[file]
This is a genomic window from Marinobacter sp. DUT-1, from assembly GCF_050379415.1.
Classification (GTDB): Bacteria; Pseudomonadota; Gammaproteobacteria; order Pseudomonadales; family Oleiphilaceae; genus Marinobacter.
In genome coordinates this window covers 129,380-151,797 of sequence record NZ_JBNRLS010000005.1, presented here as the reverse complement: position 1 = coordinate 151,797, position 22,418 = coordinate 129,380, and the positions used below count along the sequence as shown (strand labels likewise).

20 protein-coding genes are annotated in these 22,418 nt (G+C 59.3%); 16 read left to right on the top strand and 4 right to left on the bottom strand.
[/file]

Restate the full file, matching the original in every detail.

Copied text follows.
This is a genomic window from Marinobacter sp. DUT-1, from assembly GCF_050379415.1.
Classification (GTDB): Bacteria; Pseudomonadota; Gammaproteobacteria; order Pseudomonadales; family Oleiphilaceae; genus Marinobacter.
In genome coordinates this window covers 129,380-151,797 of sequence record NZ_JBNRLS010000005.1, presented here as the reverse complement: position 1 = coordinate 151,797, position 22,418 = coordinate 129,380, and the positions used below count along the sequence as shown (strand labels likewise).

20 protein-coding genes are annotated in these 22,418 nt (G+C 59.3%); 16 read left to right on the top strand and 4 right to left on the bottom strand.